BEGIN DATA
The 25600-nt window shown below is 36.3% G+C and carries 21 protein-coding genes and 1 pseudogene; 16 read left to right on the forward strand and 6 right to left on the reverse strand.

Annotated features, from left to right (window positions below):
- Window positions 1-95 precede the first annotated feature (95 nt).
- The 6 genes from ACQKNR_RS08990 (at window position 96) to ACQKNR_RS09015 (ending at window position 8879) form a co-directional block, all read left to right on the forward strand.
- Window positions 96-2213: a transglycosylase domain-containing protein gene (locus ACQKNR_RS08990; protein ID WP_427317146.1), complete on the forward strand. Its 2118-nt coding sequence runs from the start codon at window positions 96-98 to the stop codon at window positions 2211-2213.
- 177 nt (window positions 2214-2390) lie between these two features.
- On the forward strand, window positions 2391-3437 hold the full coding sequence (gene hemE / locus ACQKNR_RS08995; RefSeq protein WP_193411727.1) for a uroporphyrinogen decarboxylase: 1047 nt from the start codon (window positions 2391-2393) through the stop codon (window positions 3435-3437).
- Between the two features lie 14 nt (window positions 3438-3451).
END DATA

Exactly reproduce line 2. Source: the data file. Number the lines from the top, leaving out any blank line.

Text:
Annotated features, from left to right (window positions below):